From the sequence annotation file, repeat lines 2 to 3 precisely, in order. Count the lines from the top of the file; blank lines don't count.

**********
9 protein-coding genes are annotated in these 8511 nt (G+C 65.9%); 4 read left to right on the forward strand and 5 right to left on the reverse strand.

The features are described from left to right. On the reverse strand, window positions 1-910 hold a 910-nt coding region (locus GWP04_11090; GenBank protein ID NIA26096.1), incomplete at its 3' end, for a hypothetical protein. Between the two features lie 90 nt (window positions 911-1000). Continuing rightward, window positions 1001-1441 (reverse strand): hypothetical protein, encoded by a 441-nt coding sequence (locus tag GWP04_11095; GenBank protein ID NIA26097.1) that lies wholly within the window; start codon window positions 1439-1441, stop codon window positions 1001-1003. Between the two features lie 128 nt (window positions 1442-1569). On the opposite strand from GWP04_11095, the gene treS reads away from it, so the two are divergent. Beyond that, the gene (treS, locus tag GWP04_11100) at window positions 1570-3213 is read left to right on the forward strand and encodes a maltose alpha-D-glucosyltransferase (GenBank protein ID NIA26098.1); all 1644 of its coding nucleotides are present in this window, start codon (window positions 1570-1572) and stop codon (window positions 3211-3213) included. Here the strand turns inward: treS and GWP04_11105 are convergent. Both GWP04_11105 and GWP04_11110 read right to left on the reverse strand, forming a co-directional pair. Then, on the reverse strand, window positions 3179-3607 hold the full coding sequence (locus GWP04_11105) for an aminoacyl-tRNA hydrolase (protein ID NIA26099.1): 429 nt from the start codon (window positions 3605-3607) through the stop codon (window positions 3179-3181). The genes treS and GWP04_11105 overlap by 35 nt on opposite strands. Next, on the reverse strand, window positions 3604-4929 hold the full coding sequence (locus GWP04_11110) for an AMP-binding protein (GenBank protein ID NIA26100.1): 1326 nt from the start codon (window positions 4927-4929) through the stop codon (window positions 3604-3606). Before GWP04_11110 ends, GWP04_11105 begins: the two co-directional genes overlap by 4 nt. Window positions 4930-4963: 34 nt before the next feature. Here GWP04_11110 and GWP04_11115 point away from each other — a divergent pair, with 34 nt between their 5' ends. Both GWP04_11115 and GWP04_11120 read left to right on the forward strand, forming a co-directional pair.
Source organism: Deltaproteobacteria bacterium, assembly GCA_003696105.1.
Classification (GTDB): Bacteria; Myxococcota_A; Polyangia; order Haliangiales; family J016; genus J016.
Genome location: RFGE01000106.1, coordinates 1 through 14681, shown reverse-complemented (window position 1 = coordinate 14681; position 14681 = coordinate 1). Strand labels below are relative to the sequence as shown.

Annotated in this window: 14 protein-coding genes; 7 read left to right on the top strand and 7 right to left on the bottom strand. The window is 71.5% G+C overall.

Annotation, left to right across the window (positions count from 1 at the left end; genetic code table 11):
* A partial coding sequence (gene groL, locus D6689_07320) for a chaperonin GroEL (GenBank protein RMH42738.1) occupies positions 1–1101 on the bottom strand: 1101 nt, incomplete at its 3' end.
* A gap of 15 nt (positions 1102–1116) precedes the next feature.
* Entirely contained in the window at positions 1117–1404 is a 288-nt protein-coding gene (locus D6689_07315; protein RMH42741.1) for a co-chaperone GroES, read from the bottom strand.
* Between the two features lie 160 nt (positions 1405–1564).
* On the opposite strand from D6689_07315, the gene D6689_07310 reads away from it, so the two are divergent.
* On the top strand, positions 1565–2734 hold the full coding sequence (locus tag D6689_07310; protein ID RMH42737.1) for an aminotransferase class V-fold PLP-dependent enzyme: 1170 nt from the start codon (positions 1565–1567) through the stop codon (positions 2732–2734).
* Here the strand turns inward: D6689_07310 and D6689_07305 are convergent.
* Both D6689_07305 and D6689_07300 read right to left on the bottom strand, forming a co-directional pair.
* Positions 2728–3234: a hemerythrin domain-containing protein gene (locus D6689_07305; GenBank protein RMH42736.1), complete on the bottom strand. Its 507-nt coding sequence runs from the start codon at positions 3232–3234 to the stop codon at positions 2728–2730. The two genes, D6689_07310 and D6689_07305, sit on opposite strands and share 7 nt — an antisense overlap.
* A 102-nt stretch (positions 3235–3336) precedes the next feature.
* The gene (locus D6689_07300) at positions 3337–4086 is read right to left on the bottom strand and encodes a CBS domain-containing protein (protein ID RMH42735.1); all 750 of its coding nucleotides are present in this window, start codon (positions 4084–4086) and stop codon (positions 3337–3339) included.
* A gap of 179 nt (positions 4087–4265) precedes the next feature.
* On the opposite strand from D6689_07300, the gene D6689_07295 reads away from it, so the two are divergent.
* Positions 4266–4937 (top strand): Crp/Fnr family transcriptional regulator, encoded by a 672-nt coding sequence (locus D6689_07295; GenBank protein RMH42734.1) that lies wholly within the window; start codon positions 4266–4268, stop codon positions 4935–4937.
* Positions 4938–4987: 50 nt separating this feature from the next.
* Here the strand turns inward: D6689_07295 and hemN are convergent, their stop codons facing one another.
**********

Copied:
The features are described from left to right. On the reverse strand, window positions 1-910 hold a 910-nt coding region (locus GWP04_11090; GenBank protein ID NIA26096.1), incomplete at its 3' end, for a hypothetical protein. Between the two features lie 90 nt (window positions 911-1000). Continuing rightward, window positions 1001-1441 (reverse strand): hypothetical protein, encoded by a 441-nt coding sequence (locus tag GWP04_11095; GenBank protein ID NIA26097.1) that lies wholly within the window; start codon window positions 1439-1441, stop codon window positions 1001-1003. Between the two features lie 128 nt (window positions 1442-1569). On the opposite strand from GWP04_11095, the gene treS reads away from it, so the two are divergent. Beyond that, the gene (treS, locus tag GWP04_11100) at window positions 1570-3213 is read left to right on the forward strand and encodes a maltose alpha-D-glucosyltransferase (GenBank protein ID NIA26098.1); all 1644 of its coding nucleotides are present in this window, start codon (window positions 1570-1572) and stop codon (window positions 3211-3213) included. Here the strand turns inward: treS and GWP04_11105 are convergent. Both GWP04_11105 and GWP04_11110 read right to left on the reverse strand, forming a co-directional pair. Then, on the reverse strand, window positions 3179-3607 hold the full coding sequence (locus GWP04_11105) for an aminoacyl-tRNA hydrolase (protein ID NIA26099.1): 429 nt from the start codon (window positions 3605-3607) through the stop codon (window positions 3179-3181). The genes treS and GWP04_11105 overlap by 35 nt on opposite strands. Next, on the reverse strand, window positions 3604-4929 hold the full coding sequence (locus GWP04_11110) for an AMP-binding protein (GenBank protein ID NIA26100.1): 1326 nt from the start codon (window positions 4927-4929) through the stop codon (window positions 3604-3606). Before GWP04_11110 ends, GWP04_11105 begins: the two co-directional genes overlap by 4 nt. Window positions 4930-4963: 34 nt before the next feature. Here GWP04_11110 and GWP04_11115 point away from each other — a divergent pair, with 34 nt between their 5' ends. Both GWP04_11115 and GWP04_11120 read left to right on the forward strand, forming a co-directional pair.
Source organism: Deltaproteobacteria bacterium, assembly GCA_003696105.1.